Stefanie Fields, the author of You’re Beautiful When, strongly believes that optimism begins in childhood. Strong, resilient, positive, and confident individuals are not necessarily born that way – upbringing plays a huge role and parents can teach their children that the right attitude is everything that is needed to face the world.
You’re Beautiful When will make both adults and children smile. On every page, you will learn of a way that makes you and people around you – beautiful. Illustrations are gorgeous and you would likely be pausing before flipping to the next page (Submitted by Mariya)
Would you like to meet Stefanie Fields, talk to her, and get an autograph? Surrey Libraries can help! On Wednesday, September 27th, 6:30pm-8:30pm, there will be an event happening at the Guildford Library called – Authors Among Us. Stefanie Fields will be joining other local authors in our panel discussion. If you would like to attend this event, please, call 604-598-7360 to register. Event is free!
Posted in Children, Children's Picture Book, Fiction, Non-fiction, Self-help
Tagged animals, Children, children's book, confidence, optimism, Phyllis Howard, picture book, positive psychology, Self-help, Stefanie Fields
The other day I was thinking about telling stories to a mixed group of children. Many stories are aimed at either girls or boys, but how about a story which appeals to both? Although there are many non-gender specific options, I found two fun books which intentionally mix the common gender stereotypes of boys’ and girls’ stories. These books are great stories in their own right, as well as interesting comments on mixed-up storytelling and gender stereotyping.
Daddy’s Zigzagging Bedtime Story by Alan Lawrence Sitomer
How can Daddy keep both his daughter and son interested in their bedtime story? By creating a princess who drives a monster truck, and a unicorn who defeats space aliens with cupcakes. The energetic illustrations compliment the enthusiastic storytelling, both of the father and of the author.
Once Upon a Cool Motorcycle Dude by Kevin O’Malley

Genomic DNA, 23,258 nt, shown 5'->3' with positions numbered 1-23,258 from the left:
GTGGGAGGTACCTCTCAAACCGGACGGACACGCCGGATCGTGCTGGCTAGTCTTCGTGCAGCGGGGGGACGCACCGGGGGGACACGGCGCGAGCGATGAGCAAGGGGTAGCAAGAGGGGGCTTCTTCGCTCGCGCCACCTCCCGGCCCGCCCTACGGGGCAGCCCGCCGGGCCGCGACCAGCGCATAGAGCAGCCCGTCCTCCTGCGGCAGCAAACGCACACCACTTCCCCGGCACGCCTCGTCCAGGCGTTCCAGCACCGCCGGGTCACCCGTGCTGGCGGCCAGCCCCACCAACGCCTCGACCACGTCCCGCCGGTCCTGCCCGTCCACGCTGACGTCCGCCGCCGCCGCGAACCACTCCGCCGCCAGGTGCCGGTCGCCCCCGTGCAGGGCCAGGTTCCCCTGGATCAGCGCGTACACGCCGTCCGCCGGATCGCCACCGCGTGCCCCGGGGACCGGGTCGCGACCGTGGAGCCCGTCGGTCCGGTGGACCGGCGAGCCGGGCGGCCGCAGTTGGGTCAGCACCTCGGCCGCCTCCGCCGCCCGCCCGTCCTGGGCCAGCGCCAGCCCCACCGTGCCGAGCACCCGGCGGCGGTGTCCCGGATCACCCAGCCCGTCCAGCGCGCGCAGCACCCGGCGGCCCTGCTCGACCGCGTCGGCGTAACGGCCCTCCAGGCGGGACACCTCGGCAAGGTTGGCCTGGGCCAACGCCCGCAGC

Aimed at a slightly older audience, in this story a preteen girl and boy take turns narrating their story. The princess turns out to rock, and the cool motorcycle dude resigns himself to becoming a prince as they save the world together. The disparate illustration styles mirror the different storytelling voices, and the ending will bring a smile to everyone’s face. (Submitted by Rebecca).
Missing Nimâmâ by Melanie Florence, winner of the 2016 TD Canadian Children’s Literature Award, is a lovely picture book for anyone’s collection. However, it is especially relevant for teachers looking for First Nations materials for the new BC Ministry of Education requirements, or for anyone who has read the report of the Truth and Reconciliation Commission and wants to dig deeper into the stories of Canada’s First Nations. It introduces the topic of Canada’s Missing and Murdered Indigenous Women in a format that is accessible to young children.
The story of a young girl growing up is told in the voices of the girl and her missing mother. The lovely, wistful illustrations reflect the emotions of the daughter who is missing her mother, and the mother who can no longer raise her daughter. The sweet and touching relationship between the girl and the grandmother who raises her prevents the story from becoming too overwhelmingly sad. An interesting addition to the text is a Cree glossary of words which are both included in the text and hidden in the illustrations. More information and statistics on Missing and Murdered Indigenous Women in Canada are included at the end of the book for those who want to go a bit deeper. I highly recommend this book to anyone who is interested in learning more about Canada’s relationship to its indigenous people. (Submitted by Rebecca).